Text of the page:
'I don't sing trendy music'
His voice is unparalleled in the annals of South Indian music.
Dr Kattiserry Joseph Yesudas learnt the fundamentals of Carnatic music at five. And gave his first stage performance at the age of 12.
Despite qualifying for the Sangeethabhushanam and Ganabhushanam, he was rejected by All India Radio and as singer in the film Nalla Thanka. He finally got a break in the Malayalam film, Kaalpadukal (Footprints). Malayalam film songs were never to be the same again.
The singer, who idolises Mohammed Rafi, Chembai Vaydhyanatha Bhagavathor and Dr Balamuralikrishna, has recorded over 30,000 songs, and has sung in every Indian language except Kashmiri and Assamese. He has on his mantelpiece seven national awards, eighteen Kerala State Awards, eight Tamil Nadu State Awards, five Karnataka State Awards, four Andhra Pradesh State Awards, and a Bengal State Award.
More shelf-space is taken up by the Padma Shri, Sangeetha Raja, Sangeetha Chakravarthy, Sangeetha Sagaram, the Sangeet Natak Akademi-conferred title of Aasthana Gayakan, the Government of Madhya Pradesh's Lata Mangeshkar Award, the Star of Cochin Award in 1992, a Sur Singar Samsad Award, a Filmfare Award for Chitchor, the Music for Peace Award by UNESCO and a Geetanjali citation, presented by the President of India, for promoting National Integration.
Oh yes, he also has a doctorate -- conferred on him by Annamalai University in 1989.
Despite the sustained success, Yesudas profile is really that of an ascetic, a monk who worships music. Or, equally, a pilgrim on a never-ending search for the essence of the art.
Yesudas began his Hindi career in 1974 under Salil Choudhury, singing all the five songs (of which Ni sa ga ma pa ni, sa re ga, Aa aa re mitwa was popular) for
His first Hindi release, Chhoti Si Baat, saw him hit the charts with his duet with Asha Bhosle, Jaaneman jaaneman tere do nayan.
His other Hindi hits include Madhuban khushboo deta hai (Saajan Bina Suhagan), Dil ke tukde tukde (Dada), Sawan ko aane do (Saawan Ko Aane Do), Jab deep jale aana and Gori tera gaon badaa pyaara (Chitchor), Aaye na baalam (Swami), Maana ho tum (Toote Khilone), among many others.
This year, he released his first English-cum-world music album, Ahimsa (Music Today) and Sitaron Mein Tu Hi (Universal).
Dr Rajiv Vijayakar met the legendary singer during the latter's stopover in Mumbai, en route to Madras. Excerpts from the interview:
How did Ahimsa happen?
Well, there was this concert in Los Angeles, organised by my friend. At the end of which Ricardo Barrantes -- who conceived and composed Ahimsa -- asked me if I would sing for him. I told him we could discuss it later -- I was not interested in any pop album, you know! *laughs*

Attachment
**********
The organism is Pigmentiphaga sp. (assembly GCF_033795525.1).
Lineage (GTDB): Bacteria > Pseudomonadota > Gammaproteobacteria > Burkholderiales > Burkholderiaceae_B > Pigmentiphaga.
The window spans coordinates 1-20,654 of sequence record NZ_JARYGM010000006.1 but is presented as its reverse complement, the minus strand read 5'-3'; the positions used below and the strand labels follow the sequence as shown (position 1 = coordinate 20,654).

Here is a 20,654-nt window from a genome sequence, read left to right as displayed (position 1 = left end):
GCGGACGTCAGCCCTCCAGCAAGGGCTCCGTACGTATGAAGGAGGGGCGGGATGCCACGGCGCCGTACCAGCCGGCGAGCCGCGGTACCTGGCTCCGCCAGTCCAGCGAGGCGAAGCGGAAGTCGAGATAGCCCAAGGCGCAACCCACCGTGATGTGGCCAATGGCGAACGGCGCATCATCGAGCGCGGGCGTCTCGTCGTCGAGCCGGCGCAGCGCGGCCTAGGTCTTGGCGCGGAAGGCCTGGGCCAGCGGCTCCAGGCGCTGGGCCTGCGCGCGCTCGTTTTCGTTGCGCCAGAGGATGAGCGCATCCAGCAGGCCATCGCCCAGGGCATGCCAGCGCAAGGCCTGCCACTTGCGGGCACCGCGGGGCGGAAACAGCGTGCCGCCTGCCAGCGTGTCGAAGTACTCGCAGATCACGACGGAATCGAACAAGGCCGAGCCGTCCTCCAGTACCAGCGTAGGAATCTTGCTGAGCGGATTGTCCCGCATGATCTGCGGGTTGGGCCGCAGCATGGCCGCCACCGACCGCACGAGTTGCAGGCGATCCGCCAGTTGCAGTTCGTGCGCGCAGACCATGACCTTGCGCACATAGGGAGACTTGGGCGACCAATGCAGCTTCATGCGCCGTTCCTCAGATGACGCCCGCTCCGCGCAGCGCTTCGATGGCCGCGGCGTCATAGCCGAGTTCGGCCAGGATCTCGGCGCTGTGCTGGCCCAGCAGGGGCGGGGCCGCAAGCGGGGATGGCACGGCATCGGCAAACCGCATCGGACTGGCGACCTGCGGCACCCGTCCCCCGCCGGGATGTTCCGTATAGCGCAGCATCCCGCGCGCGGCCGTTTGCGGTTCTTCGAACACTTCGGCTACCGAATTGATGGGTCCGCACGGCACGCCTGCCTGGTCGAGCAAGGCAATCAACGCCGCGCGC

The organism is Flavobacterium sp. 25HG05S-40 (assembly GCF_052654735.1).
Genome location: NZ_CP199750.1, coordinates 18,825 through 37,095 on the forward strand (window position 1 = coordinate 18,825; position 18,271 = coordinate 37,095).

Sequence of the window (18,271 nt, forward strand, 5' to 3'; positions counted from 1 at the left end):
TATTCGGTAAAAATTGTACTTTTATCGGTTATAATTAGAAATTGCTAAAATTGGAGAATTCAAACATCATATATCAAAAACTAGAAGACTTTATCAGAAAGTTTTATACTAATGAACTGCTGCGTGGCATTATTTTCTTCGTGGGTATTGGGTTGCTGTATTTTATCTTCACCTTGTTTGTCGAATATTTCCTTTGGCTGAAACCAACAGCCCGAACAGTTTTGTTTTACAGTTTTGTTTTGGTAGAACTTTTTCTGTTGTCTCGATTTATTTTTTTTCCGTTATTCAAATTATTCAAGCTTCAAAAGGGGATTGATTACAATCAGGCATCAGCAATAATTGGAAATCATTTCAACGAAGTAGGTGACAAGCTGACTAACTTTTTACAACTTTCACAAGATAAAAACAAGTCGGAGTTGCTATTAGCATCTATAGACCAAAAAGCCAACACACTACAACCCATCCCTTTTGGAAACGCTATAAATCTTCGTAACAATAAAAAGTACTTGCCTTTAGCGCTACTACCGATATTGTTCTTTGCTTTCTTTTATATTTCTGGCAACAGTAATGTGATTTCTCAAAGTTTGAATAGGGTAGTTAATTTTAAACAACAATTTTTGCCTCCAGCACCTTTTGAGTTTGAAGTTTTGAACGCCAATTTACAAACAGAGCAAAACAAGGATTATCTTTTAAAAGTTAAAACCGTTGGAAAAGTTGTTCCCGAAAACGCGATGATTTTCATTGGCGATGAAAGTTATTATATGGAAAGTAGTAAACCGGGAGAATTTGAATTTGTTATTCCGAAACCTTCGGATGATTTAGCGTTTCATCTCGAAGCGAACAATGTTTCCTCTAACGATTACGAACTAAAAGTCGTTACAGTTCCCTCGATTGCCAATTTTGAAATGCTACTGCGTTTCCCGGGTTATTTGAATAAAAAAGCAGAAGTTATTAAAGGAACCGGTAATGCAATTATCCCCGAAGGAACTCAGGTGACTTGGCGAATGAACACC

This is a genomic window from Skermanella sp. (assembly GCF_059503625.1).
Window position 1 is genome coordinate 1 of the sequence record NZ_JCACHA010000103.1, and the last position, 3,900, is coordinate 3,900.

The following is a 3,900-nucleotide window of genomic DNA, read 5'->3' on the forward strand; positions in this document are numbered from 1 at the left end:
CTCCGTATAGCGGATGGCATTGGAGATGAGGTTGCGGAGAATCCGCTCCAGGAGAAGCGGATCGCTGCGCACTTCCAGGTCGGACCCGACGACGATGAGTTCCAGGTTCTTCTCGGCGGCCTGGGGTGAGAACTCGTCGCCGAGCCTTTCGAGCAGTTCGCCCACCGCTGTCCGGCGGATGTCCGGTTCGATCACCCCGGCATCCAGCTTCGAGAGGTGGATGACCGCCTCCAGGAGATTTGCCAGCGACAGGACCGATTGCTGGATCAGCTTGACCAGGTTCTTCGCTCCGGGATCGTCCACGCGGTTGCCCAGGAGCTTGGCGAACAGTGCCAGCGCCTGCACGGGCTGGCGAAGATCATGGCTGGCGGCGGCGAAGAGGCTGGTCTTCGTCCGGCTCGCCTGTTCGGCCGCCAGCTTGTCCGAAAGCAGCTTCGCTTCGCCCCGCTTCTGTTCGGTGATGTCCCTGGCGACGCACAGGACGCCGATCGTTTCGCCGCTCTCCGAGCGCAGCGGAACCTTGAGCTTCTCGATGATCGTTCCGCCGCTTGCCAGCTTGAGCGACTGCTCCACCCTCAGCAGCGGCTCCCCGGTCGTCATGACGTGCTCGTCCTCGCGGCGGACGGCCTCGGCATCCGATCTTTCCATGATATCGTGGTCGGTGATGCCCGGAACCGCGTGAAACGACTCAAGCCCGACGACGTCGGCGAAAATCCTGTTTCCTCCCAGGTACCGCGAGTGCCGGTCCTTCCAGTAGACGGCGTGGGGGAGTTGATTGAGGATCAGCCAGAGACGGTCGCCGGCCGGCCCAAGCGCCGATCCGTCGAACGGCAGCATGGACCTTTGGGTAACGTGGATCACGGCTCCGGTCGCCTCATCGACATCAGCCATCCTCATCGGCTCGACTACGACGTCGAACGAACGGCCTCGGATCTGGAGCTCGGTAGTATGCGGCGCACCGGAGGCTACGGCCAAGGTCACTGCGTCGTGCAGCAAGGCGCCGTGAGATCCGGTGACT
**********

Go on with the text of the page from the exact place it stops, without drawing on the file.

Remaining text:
I never thought he would call me back -- but he did, a couple of months later. I realised he had been listening to many of my recordings and that he was planning something different and on a big scale.
I realised he was a very talented person. The very first song he sang to me was Circle of return -- a very difficult composition with half beats, twists and turns. The entire album took us three-and-a-half years to complete.
The title song was performed way back in 1999, wasn't it?
Yes, I performed this song on November 14 at the Millennium Concert organised by the World Peace Organisation in Paris. It was recorded then. It was the perfect time and place to present the song.
The organisers of that show had a great concept -- they brought artistes from hostile countries to work together. Junoon, the Pakistani band, played with me.
The song Saari saari does not sound like you...
That is because they processed my voice electronically after it was recorded. I also tried to change my voice, which makes this song difficult to sing on stage. I also composed two of the raga-based numbers.
How was the experience of doing a world music album?
Actually, I was given a lot of freedom, which is what I enjoyed most. Ricardo would record the basic track first, and then embellish it. The tabla, flute and children's voices were all added in Madras.
Is the concept of Ahimsa something you believe in?
The basic core of Ahimsa, the album as well as the principle, is forgiveness and sacrifice. These transcend languages and cultures.
I was asked how comfortable I was singing in English. I pointed out that English is today an international language that brings together people from different cultures.
Nowadays, there is too much himsa (violence). Sad, considering that in our culture, even a rude word is considered an act of violence.
At the essence of every religion is Supreme Power. It is a matter of faith and belief. Through my experiences, I have surrendered completely to that Supreme Power.
For 40 years now, I have been singing, travelling, performing. I am not doing it on my own. There is some Power which is driving me. In fact, I cannot begin my concerts without offering my prayers to the Almighty.
Often, I am asked how I feel while singing bhajans, since I am a Christian. I respond, that I impart total devotion to whatever I sing.